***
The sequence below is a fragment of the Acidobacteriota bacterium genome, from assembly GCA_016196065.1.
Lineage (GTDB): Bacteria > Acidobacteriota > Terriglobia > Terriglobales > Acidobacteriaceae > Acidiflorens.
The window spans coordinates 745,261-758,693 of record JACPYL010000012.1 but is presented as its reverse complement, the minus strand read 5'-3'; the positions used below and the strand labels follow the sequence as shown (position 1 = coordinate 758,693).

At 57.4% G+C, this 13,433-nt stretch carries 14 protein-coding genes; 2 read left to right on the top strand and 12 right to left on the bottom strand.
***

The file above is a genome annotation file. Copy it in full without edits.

The sequence below is a fragment of the Acidobacteriota bacterium genome, from assembly GCA_016196065.1.
Lineage (GTDB): Bacteria > Acidobacteriota > Terriglobia > Terriglobales > Acidobacteriaceae > Acidiflorens.
The window spans coordinates 745,261-758,693 of record JACPYL010000012.1 but is presented as its reverse complement, the minus strand read 5'-3'; the positions used below and the strand labels follow the sequence as shown (position 1 = coordinate 758,693).

At 57.4% G+C, this 13,433-nt stretch carries 14 protein-coding genes; 2 read left to right on the top strand and 12 right to left on the bottom strand.